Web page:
The industry cools down

Partnerships and consolidation mark the end of a turbulent quarter for high tech

Like the pull of gravity on distant stars and planets, which scientists say may someday lead to a reversal of the big bang, the Wintel architecture that spawned a thousand rivals is suddenly pulling everything back into its orbit.

So how should we read this movement in the stars? How will it affect us?

This year, Apple turned its back on IBM and Motorola and moved its mainstream platform to Intel. Palm already uses Intel processors. In late September, Research in Motion was also sucked into Intel's gravitational pull.

Intel -- or x86 architecture, if you will -- is a done deal on servers, desktops (Apple having been the last holdout), and notebooks. And now, Intel is in just about every mobile device worth considering.

What we are witnessing is the cooling off of an industry that has been white hot for 20 years. But unlike a new star, high tech is cooling from the inside out, with the infrastructure solidifying first.

In the “Win” part of the Wintel universe, earlier this year Microsoft and Sun Microsystems called a truce to work together on technologies that will be mutually beneficial to them and their corporate customers. At the end of September, Microsoft struck a deal with JBoss along similar lines. And earlier this spring, Microsoft announced that its Virtual Server 2005 Service Pack 1 will support Red Hat Linux.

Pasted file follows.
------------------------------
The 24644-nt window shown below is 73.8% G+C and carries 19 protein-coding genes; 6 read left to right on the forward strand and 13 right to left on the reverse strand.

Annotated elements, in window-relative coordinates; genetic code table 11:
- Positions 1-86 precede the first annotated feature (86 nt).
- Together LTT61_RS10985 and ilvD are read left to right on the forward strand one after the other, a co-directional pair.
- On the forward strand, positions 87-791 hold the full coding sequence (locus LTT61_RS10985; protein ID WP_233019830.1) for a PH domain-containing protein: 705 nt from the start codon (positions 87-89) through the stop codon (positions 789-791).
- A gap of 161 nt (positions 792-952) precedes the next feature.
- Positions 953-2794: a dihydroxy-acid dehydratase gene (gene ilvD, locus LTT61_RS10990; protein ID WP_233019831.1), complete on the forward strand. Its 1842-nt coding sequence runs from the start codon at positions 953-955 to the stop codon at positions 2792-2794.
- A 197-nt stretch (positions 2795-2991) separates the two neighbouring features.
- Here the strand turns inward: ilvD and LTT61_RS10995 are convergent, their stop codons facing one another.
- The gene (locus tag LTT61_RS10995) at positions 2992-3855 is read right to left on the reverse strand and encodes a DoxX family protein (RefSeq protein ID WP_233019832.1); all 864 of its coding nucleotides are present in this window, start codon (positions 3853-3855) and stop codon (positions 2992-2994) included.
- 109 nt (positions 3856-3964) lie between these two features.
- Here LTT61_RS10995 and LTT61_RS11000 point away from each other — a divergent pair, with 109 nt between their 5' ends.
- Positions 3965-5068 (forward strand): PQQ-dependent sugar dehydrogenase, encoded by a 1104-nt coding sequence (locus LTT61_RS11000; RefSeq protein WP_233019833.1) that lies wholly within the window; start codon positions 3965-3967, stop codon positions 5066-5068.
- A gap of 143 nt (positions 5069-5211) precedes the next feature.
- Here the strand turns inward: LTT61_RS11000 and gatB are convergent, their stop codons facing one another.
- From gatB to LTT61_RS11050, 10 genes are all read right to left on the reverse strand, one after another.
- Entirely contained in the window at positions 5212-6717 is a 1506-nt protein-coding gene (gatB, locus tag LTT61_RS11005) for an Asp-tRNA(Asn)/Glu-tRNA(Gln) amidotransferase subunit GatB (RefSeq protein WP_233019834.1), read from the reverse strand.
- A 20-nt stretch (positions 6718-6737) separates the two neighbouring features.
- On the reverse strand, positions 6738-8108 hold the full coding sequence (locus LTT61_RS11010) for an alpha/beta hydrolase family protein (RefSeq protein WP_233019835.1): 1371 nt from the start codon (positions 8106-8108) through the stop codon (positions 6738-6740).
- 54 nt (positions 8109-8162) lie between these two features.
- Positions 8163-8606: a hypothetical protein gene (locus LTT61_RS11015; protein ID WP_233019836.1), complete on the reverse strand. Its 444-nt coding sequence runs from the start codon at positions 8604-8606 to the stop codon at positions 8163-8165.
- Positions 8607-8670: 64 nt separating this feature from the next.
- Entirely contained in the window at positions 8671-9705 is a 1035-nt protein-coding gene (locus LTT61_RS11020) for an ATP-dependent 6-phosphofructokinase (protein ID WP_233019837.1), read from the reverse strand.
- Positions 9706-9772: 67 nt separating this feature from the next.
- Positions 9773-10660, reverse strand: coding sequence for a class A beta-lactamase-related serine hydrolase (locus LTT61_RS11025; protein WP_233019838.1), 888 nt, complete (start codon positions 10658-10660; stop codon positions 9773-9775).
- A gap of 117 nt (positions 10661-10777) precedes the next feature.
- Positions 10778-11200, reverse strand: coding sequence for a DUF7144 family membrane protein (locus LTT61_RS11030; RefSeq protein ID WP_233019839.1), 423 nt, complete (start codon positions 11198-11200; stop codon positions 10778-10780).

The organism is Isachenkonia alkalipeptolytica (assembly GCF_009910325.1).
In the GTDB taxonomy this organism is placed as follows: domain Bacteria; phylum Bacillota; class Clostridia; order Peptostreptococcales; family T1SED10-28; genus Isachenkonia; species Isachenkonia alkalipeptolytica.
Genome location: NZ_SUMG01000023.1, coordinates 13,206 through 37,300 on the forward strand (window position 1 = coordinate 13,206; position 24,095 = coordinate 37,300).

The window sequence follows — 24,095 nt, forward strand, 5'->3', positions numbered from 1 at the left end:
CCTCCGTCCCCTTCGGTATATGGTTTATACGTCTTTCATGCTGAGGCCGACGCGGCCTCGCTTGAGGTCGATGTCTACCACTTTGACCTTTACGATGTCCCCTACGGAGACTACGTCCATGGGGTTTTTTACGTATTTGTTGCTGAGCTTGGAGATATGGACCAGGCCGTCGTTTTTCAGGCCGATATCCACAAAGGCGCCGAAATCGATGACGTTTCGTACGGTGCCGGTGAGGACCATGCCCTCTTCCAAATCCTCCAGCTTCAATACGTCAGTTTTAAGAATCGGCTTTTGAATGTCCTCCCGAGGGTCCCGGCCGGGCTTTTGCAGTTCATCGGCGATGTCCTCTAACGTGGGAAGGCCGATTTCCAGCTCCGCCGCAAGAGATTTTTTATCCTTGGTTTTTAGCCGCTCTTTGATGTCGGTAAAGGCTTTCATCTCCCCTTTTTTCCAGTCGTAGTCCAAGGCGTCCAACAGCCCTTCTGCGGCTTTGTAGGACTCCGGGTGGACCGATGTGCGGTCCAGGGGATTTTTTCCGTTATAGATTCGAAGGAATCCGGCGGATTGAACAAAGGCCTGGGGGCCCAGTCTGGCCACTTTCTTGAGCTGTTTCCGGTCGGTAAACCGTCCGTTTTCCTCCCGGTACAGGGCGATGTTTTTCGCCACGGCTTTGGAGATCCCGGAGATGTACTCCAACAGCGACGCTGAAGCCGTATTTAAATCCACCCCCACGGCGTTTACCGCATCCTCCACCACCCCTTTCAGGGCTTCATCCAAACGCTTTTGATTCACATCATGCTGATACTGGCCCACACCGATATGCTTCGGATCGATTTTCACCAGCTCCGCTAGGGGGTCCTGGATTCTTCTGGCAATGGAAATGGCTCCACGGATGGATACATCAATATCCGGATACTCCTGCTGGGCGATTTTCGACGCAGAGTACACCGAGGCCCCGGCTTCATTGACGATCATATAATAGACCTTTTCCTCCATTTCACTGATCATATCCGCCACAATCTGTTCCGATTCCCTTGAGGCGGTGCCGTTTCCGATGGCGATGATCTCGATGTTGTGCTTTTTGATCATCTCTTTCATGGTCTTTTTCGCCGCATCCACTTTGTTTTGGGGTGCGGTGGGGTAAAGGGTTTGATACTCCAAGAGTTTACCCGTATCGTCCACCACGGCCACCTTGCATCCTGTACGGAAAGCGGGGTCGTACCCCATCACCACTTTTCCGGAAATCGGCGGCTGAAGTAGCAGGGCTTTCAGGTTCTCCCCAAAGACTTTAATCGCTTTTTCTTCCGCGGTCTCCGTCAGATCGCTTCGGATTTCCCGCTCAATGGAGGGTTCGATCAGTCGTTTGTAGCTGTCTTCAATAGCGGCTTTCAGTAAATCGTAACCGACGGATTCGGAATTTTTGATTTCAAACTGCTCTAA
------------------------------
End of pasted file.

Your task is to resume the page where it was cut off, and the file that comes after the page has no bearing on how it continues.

All I can say is, don’t assume that Sun, JBoss, Red Hat, or Linux will be the final winners here. “Microsoft is playing a delaying game. They have to answer today’s demands while continuing to get Vista, WinFS, and .Net into the final form,” is how Guy Smith, principal at Silicon Strategies Marketing, puts it.

September 2005 capped off a truly amazing three quarters with the news that Palm would release hardware running the Windows Mobile operating system. And while Palm CEO Ed Colligan denied this meant Palm was dropping the Palm OS, he managed to slip in this comment during the press conference: “We really think [Windows Mobile 5.0] brings a whole new set of functionality that the Palm operating system doesn’t necessarily have.”

Not exactly a ringing endorsement for Palm OS.

Thanks to the Palm deal and the growing popularity of smarter phones, the battle for the green-field mobile-business market will come down to a head-to-head confrontation: Microsoft vs. Symbian. Anyone care to wager?

After the infrastructure has been truly standardized, we will begin to see more interactivity between remote users and the network. Palm-size devices will become more like the old terminals, linked to a more powerful machine via the wireless network. Users will be able to execute batch runs on preprogrammed responses. You could start up a computer farm from your remote device, says Hollis Bostick, a friend of mine who consults for Boeing and Pratt & Whitney.

And how could we forget Oracle? With the decks essentially cleared of rivals, Oracle has what it always wanted: a face-off with SAP. The truth is, in this arena, the market is big enough for both of them, and it may stay that way for a very long time.

At the end of the day, whether we admit it or not, when there are fewer environments to deal with and fewer variables calling for fewer experts in different disciplines, that’s a good thing.

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